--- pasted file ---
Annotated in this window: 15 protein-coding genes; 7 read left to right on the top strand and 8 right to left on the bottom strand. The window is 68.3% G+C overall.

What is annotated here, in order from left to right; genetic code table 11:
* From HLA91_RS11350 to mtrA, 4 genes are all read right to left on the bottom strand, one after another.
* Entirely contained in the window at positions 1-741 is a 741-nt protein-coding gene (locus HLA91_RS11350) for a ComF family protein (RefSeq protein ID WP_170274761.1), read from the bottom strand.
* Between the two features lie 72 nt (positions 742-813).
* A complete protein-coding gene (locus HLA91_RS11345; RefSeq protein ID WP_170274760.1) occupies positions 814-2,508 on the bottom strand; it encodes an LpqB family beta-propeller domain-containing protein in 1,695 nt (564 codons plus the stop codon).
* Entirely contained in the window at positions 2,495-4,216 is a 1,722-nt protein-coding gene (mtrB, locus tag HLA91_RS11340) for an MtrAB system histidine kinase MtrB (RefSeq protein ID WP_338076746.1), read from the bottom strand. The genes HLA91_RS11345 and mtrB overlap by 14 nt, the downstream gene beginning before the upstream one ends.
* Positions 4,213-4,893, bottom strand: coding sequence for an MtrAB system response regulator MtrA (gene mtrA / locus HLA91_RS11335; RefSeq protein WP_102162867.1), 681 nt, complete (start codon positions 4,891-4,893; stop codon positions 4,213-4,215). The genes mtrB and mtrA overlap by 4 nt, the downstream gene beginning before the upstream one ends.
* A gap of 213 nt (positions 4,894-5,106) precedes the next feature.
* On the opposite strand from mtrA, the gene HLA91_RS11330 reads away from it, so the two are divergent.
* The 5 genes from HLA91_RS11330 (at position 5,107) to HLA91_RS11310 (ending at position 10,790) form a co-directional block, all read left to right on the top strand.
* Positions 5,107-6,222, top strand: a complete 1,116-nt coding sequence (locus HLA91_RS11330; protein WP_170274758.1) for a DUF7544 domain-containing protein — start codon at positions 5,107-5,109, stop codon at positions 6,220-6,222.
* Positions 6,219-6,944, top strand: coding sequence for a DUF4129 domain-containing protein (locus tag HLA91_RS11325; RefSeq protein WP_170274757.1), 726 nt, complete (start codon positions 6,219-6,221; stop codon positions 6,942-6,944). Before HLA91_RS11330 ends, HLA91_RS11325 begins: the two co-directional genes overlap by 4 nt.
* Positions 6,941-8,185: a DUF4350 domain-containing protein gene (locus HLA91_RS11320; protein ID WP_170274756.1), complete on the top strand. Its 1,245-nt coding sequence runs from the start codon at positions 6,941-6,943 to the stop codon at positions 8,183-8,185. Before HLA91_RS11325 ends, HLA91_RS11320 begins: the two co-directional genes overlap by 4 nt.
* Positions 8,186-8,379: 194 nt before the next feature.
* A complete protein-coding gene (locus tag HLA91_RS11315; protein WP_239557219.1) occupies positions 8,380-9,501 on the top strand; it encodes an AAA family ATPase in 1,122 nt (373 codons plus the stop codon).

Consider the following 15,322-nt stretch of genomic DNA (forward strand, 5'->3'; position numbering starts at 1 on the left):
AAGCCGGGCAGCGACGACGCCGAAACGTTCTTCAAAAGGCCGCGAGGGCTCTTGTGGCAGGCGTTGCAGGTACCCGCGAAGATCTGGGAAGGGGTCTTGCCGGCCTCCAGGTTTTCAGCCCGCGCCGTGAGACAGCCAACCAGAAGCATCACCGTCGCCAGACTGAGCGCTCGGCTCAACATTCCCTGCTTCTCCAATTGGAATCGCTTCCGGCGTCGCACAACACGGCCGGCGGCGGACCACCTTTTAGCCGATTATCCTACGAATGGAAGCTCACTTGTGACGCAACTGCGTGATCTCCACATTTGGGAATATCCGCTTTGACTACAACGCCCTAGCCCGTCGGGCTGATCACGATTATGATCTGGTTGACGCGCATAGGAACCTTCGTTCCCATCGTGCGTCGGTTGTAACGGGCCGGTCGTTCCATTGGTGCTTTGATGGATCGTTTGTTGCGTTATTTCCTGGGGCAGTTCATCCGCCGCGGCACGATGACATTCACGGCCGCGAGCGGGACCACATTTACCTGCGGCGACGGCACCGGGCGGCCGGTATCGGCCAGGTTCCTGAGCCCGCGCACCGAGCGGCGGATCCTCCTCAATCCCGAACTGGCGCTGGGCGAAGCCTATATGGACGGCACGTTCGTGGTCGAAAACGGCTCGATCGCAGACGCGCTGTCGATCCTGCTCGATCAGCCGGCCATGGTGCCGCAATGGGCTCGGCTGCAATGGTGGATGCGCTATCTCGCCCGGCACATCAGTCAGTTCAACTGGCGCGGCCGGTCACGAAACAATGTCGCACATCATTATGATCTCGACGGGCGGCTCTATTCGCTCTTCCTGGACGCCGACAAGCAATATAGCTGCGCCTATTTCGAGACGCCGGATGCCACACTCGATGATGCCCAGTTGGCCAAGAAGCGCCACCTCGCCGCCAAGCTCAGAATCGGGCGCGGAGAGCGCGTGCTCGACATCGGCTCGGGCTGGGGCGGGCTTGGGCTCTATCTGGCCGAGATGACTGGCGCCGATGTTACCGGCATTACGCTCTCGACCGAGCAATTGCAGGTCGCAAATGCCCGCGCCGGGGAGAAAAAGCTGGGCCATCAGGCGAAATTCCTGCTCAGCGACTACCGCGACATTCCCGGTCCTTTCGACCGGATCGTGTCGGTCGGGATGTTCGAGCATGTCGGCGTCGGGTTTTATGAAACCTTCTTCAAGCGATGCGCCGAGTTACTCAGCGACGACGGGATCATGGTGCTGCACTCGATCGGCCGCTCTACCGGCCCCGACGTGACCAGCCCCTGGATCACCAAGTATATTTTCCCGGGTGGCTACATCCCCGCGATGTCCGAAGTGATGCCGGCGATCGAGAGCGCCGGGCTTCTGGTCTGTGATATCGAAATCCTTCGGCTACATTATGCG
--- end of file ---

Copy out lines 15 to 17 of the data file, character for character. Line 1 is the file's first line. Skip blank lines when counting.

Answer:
* Positions 8,186-8,379: 194 nt before the next feature.
* A complete protein-coding gene (locus tag HLA91_RS11315; protein WP_239557219.1) occupies positions 8,380-9,501 on the top strand; it encodes an AAA family ATPase in 1,122 nt (373 codons plus the stop codon).

Consider the following 15,322-nt stretch of genomic DNA (forward strand, 5'->3'; position numbering starts at 1 on the left):